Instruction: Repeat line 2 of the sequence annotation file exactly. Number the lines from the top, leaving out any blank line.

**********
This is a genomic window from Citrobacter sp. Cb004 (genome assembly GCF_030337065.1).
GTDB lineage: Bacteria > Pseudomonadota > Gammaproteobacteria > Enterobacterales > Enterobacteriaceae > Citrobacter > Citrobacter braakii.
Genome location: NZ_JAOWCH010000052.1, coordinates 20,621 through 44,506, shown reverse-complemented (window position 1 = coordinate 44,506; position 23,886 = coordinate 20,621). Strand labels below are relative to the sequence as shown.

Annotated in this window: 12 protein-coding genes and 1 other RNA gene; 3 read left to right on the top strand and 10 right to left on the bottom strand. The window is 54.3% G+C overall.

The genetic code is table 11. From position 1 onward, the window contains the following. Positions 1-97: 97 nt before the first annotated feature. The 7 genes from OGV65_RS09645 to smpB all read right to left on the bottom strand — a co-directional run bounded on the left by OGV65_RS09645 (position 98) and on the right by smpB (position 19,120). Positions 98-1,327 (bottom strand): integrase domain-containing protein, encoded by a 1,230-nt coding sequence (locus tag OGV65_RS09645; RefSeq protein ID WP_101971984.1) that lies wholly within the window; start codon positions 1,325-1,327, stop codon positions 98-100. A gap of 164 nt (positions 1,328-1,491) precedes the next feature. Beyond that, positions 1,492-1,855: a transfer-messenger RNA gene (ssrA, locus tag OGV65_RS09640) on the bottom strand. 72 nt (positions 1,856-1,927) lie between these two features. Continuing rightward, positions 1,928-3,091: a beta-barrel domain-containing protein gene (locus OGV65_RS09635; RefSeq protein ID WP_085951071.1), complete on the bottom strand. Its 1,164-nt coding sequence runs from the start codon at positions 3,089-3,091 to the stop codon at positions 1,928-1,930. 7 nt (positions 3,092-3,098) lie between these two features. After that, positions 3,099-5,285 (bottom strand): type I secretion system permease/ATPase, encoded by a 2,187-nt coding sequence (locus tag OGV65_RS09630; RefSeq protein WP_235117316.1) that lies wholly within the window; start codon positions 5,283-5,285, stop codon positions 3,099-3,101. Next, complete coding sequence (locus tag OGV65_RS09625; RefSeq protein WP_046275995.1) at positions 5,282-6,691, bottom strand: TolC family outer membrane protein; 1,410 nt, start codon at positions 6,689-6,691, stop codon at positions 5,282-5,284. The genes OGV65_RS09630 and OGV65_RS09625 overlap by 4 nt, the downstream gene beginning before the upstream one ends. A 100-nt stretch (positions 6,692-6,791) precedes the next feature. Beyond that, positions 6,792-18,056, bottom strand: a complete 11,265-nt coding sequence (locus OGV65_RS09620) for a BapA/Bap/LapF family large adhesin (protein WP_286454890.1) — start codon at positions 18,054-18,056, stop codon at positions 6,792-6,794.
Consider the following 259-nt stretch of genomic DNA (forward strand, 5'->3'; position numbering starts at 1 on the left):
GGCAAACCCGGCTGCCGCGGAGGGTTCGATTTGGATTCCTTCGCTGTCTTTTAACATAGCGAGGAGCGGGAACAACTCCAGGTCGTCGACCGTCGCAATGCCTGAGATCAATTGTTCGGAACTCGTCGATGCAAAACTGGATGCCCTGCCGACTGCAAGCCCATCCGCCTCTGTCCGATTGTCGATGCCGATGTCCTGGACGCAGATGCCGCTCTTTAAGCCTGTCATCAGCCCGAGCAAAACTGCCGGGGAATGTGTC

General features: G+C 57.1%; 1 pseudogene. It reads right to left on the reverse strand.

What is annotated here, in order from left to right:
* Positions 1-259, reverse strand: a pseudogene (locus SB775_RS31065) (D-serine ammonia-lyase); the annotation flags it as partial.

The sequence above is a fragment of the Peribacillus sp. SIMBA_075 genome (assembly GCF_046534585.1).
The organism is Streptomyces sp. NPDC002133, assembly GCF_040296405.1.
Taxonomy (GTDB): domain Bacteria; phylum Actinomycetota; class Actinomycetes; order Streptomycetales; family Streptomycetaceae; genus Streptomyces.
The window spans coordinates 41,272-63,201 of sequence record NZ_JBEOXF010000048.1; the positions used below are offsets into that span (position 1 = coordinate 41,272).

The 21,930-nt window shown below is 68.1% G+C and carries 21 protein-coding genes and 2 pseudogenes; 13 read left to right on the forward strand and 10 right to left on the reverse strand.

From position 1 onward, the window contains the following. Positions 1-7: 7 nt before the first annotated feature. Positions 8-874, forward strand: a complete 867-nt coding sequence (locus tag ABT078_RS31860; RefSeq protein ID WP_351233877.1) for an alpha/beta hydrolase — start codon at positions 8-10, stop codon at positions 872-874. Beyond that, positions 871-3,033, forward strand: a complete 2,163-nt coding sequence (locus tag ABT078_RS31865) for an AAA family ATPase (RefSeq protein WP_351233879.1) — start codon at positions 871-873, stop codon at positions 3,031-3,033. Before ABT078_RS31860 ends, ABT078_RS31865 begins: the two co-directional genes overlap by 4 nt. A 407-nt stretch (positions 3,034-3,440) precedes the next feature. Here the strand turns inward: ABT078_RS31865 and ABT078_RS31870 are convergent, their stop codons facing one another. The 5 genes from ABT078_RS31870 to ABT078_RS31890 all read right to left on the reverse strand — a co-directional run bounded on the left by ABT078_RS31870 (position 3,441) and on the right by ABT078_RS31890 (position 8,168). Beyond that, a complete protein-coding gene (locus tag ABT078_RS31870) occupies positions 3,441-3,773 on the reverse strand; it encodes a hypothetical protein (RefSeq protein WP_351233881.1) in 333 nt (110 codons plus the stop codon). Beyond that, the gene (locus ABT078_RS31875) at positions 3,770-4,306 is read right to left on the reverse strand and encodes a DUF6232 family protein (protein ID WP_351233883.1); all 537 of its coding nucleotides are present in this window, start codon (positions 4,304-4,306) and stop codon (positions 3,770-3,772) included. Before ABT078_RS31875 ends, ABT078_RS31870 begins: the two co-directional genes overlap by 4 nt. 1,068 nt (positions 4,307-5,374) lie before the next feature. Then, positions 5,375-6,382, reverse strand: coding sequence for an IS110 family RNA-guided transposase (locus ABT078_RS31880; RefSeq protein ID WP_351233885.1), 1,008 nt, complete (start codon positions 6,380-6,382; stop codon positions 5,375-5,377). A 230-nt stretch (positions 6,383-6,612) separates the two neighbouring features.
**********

GTDB lineage: Bacteria > Pseudomonadota > Gammaproteobacteria > Enterobacterales > Enterobacteriaceae > Citrobacter > Citrobacter braakii.